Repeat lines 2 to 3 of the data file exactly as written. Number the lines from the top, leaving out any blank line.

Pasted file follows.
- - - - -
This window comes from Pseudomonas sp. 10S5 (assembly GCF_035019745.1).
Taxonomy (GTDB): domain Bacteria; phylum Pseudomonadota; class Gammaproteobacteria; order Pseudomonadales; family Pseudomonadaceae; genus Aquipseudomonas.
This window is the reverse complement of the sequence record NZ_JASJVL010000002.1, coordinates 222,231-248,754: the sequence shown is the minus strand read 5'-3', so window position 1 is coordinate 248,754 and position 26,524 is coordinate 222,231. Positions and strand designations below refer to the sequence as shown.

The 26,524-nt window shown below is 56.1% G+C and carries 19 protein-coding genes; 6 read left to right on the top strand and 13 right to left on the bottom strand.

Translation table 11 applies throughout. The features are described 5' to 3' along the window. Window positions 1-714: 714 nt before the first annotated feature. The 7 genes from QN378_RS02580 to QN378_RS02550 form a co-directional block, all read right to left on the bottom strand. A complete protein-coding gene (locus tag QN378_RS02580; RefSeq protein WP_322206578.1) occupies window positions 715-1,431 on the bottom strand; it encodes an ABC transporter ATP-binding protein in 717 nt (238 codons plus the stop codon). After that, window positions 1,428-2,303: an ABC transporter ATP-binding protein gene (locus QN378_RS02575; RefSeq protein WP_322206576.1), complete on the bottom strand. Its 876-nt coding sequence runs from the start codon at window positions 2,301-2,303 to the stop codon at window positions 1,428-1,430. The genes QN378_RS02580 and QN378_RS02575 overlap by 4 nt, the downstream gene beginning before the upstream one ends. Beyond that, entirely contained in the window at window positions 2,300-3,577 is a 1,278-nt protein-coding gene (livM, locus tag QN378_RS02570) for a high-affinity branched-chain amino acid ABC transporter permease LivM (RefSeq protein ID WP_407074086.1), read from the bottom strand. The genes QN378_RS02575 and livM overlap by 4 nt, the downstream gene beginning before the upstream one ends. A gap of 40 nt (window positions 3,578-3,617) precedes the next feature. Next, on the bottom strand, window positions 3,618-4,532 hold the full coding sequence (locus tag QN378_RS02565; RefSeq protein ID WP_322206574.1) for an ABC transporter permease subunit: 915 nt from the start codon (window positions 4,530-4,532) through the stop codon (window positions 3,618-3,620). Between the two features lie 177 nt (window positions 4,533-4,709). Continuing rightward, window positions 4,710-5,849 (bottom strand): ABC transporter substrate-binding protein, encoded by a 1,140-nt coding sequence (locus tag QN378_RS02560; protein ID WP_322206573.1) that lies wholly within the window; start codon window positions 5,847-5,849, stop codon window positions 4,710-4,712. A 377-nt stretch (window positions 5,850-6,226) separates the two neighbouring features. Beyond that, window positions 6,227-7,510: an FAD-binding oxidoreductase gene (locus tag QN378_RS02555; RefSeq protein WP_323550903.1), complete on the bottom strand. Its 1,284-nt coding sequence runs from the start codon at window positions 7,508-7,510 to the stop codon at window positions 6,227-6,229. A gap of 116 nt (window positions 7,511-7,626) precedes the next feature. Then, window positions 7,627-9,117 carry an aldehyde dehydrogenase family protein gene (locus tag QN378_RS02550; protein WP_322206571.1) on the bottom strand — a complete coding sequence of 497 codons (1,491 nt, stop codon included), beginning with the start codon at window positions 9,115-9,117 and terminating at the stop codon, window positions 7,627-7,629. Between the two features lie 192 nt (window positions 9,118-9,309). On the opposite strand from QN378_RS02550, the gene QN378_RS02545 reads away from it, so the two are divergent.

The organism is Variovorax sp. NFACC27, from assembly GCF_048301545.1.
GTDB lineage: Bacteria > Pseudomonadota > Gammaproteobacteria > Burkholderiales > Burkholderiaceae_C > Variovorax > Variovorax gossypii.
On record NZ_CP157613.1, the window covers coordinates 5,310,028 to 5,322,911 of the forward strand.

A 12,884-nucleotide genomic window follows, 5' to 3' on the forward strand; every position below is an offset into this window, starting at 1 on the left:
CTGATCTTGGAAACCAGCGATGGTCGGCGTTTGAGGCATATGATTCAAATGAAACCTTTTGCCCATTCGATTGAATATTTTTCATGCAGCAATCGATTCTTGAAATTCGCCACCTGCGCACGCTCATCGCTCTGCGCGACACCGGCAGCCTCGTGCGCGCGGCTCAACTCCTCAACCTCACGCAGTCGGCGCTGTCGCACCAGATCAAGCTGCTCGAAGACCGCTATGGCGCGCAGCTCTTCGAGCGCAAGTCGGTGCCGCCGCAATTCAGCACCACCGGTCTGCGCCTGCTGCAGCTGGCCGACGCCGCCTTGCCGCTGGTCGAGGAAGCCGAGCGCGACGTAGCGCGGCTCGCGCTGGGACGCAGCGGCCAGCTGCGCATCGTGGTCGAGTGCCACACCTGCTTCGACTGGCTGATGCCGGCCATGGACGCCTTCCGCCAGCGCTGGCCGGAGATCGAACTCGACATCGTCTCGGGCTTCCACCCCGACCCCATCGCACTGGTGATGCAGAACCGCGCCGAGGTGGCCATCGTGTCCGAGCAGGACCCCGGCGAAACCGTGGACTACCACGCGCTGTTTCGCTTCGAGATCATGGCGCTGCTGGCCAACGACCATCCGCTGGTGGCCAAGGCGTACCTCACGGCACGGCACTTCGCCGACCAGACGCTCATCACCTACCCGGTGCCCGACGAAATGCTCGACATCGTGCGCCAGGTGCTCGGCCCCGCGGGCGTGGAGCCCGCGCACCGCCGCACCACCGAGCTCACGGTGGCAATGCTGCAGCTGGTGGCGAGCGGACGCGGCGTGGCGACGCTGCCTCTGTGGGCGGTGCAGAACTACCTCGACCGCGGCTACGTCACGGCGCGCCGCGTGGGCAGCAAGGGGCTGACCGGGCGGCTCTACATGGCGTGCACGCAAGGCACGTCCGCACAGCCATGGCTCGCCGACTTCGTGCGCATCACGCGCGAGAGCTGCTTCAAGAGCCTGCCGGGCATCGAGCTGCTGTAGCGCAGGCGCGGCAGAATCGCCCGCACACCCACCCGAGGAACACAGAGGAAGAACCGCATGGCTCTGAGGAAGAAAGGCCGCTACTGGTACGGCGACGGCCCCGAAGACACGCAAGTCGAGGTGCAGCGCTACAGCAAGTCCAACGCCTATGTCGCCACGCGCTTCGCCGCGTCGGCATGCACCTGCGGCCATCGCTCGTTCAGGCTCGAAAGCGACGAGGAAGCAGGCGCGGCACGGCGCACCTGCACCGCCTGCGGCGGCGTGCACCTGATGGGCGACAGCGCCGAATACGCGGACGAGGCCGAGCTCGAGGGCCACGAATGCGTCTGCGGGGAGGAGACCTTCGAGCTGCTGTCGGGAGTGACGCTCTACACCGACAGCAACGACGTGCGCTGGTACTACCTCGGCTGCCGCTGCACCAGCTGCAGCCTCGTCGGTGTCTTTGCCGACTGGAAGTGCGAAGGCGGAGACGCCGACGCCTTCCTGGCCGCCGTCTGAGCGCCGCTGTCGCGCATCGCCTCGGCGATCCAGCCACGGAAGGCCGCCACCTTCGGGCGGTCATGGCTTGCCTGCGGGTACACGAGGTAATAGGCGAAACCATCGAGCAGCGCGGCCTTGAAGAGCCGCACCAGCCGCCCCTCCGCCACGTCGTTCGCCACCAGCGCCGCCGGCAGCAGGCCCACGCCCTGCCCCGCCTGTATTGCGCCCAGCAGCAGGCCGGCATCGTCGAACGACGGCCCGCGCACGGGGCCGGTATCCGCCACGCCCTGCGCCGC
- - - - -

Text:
Taxonomy (GTDB): domain Bacteria; phylum Pseudomonadota; class Gammaproteobacteria; order Pseudomonadales; family Pseudomonadaceae; genus Aquipseudomonas.
This window is the reverse complement of the sequence record NZ_JASJVL010000002.1, coordinates 222,231-248,754: the sequence shown is the minus strand read 5'-3', so window position 1 is coordinate 248,754 and position 26,524 is coordinate 222,231. Positions and strand designations below refer to the sequence as shown.